Ohio’s soybean farmers look to a bright future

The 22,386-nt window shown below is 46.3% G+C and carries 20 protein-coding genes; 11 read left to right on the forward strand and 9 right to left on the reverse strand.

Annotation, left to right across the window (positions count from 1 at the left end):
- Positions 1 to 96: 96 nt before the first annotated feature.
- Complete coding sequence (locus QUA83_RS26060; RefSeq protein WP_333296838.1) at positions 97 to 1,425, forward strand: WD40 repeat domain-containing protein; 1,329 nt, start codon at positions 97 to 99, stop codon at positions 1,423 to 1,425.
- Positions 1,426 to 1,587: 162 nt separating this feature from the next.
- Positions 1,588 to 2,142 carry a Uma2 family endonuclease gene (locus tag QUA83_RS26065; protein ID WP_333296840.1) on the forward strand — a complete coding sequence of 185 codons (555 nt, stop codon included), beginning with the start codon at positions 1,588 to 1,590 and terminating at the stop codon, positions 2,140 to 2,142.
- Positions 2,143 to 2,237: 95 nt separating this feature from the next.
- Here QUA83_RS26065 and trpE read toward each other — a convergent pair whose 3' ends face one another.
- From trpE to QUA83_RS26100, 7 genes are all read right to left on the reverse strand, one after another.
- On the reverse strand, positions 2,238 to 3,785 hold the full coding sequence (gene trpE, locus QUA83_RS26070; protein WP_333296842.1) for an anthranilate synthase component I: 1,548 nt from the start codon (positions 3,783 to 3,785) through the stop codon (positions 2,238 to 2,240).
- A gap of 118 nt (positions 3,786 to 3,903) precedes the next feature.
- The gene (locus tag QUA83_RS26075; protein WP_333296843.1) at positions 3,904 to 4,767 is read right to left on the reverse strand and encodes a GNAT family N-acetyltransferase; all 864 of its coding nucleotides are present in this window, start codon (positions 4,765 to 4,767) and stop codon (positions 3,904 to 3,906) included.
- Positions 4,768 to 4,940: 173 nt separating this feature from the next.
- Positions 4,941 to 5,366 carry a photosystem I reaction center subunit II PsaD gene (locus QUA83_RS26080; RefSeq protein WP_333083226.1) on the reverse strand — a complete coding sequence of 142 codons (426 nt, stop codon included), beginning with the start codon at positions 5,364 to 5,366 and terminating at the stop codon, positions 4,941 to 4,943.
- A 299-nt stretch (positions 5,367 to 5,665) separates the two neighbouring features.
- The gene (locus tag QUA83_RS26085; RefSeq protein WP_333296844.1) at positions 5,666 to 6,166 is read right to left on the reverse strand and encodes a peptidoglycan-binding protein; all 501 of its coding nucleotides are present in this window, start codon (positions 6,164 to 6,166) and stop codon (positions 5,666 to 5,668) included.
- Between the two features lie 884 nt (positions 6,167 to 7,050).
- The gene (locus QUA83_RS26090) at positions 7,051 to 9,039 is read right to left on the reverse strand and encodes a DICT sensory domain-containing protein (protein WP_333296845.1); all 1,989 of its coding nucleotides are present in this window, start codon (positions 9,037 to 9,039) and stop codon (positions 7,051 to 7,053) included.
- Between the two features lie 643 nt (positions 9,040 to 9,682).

first_imgShare Facebook Twitter Google + LinkedIn Pinterest By Matt Reese and Dale MinyoWhile the current situation for soybeans is less than ideal, there was plenty of talk concerning the bright future ahead at the this week’s 2018 Ohio Soybean Industry Dinner.“Today is not a good situation with disappointing prices and Mother Nature has given us a tough fall to work with in many places. Basis levels are low futures prices are low, but we have to keep the outlook that we continue to be in a growing global demand industry,” said Jim Sutter, CEO of the U.S. Soybean Export Council who spoke at the event. “Soy demand has outstripped growth for corn and wheat for 20 years and will continue to do so. We’ve got some exciting market opportunities around the world outside of China. We’re trying to work in basic markets where we can continue to grow for the long term future and we are working very hard on our “What it takes” initiative to get our U.S. market share up to almost 100% in these non-China markets around the world. It helps that Brazil is focusing on selling their soybeans to China so we have the opportunity to sell our soybeans other places. I know that is not helping with the prices in the very short run, but I think in some months we will see more demand rolling in and then we’ll start to see prices moving to a higher level.”The much-discussed meeting between President Donald Trump and Chinese President Xi Jinping also offers some reason for hope.“Farmers also have to watch closely on Nov. 29 when there is a dinner between President Trump and President Xi. I hate to hang too much on one dinner of two people, but they happen to be two very important people,” Sutter said. “I think they are going to talk about a lot of things relative to trade. Soybeans are the No. 1 ag commodity relative to trade that will be discussed. So, watch carefully what the outcome of that is.”In addition, the Ohio Soybean Council and Ohio Soybean Association recognized retiring board member farmer leaders in their organizations including: Allen Armstrong (who finished his term as OSA president), Adam Graham (OSA board member), Todd Hesterman (OSA board member), Cindy Parker Haring (OSA board member), and John Motter (OSC board member). Motter also was recognized as the first farmer from Ohio to ever serve as the chairman of the United Soybean Board. Former Ohio Farm Bureau executive vice president Jack Fisher was recognized with the OSC Outstanding Achievement Award. Jim Sutter, CEO of the U.S. Soybean Export Council Former Ohio Farm Bureau executive vice president Jack Fisher was recognized with the OSC Outstanding Achievement Award. Allen Armstrong finished his term as OSA president. Todd Hesterman, retiring OSA board member Adam Graham, retiring OSA board member Allen Armstrong finished his term as OSA president. John Motter was recognized as the first farmer from Ohio to ever serve as the chairman of the United Soybean Board. Kirk Merritt, Executive Director of the Ohio Soybean Council John Motter (right) was recognized as the first farmer from Ohio to ever serve as the chairman of the United Soybean Board. Steve Reinhard, OSC Chairmanlast_img read more